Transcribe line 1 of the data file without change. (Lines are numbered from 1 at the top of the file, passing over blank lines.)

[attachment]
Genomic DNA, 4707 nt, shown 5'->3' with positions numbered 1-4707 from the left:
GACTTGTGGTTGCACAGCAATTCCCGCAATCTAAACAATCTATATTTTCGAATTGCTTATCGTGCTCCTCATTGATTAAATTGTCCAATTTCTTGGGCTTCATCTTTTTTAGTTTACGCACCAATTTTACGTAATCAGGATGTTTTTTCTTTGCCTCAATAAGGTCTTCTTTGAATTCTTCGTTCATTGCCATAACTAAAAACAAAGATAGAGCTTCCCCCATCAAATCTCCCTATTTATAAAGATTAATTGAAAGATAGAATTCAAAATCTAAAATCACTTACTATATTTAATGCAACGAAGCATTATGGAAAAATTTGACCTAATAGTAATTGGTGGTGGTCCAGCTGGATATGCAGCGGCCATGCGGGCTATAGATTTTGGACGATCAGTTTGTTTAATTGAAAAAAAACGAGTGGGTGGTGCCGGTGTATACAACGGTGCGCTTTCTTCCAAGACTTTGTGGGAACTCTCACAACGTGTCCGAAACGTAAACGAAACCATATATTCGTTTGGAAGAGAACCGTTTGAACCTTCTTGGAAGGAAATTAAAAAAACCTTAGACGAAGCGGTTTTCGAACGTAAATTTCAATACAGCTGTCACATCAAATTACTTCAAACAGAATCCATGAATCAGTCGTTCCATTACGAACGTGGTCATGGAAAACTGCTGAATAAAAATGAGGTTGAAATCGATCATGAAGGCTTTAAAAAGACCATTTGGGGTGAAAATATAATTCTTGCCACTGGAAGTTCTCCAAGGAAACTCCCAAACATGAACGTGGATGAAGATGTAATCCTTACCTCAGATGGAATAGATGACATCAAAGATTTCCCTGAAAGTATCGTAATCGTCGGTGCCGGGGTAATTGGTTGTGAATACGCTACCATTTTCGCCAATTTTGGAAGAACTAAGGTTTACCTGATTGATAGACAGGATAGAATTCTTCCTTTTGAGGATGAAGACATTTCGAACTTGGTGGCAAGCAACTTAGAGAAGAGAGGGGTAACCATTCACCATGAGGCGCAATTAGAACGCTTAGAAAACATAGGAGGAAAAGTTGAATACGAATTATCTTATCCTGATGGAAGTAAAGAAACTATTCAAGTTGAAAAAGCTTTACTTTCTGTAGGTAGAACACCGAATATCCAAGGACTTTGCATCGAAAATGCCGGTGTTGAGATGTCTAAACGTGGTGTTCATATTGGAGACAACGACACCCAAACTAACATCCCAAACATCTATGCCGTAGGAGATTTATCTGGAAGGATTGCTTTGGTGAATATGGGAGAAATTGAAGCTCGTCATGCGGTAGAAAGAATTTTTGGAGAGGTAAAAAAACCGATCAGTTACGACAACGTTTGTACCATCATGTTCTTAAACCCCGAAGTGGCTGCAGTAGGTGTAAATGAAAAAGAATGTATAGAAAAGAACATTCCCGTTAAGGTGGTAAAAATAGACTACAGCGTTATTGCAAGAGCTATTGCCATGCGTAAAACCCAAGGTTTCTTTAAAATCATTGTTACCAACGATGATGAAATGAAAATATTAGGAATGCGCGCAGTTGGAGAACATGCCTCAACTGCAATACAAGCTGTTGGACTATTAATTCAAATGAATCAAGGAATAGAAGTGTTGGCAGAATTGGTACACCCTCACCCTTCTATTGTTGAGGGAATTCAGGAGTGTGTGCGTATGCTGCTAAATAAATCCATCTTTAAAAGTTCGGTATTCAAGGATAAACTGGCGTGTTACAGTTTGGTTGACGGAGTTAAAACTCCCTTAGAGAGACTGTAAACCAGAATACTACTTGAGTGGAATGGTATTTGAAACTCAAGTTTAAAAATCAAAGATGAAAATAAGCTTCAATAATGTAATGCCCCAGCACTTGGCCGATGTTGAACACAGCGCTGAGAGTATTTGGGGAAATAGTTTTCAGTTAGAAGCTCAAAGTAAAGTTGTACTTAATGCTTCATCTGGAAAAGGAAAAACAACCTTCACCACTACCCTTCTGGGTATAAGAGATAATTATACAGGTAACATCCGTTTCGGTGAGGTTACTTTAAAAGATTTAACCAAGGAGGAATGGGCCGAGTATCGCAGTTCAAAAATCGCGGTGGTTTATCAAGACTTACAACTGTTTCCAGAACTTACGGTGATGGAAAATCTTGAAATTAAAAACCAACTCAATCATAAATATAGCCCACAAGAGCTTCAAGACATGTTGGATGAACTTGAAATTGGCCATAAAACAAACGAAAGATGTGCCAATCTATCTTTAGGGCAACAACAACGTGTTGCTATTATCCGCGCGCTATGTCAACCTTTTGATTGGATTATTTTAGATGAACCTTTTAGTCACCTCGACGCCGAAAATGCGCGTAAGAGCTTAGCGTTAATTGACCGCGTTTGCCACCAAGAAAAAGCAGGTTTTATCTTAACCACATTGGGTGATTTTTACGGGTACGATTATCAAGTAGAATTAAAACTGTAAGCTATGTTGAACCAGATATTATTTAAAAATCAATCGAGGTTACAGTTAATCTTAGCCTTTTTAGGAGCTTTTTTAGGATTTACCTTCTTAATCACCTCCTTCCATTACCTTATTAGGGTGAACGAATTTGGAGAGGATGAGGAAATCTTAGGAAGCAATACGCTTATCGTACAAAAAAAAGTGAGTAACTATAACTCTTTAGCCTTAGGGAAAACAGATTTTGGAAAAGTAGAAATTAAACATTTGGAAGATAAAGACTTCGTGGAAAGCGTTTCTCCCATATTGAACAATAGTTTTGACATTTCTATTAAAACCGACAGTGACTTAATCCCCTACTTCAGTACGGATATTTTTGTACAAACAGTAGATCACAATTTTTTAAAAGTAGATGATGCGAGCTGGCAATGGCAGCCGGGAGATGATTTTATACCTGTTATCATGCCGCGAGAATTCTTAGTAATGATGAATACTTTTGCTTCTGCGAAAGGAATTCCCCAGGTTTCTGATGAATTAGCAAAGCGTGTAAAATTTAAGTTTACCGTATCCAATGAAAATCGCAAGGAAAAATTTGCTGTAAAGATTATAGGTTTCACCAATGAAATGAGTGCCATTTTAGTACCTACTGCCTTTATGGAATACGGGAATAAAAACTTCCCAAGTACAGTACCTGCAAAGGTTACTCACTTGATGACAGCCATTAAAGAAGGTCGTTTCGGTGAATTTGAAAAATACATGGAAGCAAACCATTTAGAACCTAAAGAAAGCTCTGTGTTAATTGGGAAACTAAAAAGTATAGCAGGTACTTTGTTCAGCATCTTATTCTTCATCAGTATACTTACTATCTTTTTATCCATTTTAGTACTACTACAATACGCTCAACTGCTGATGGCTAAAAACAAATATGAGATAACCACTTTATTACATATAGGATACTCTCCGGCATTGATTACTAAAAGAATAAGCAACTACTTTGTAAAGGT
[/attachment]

Genomic DNA, 4707 nt, shown 5'->3' with positions numbered 1-4707 from the left: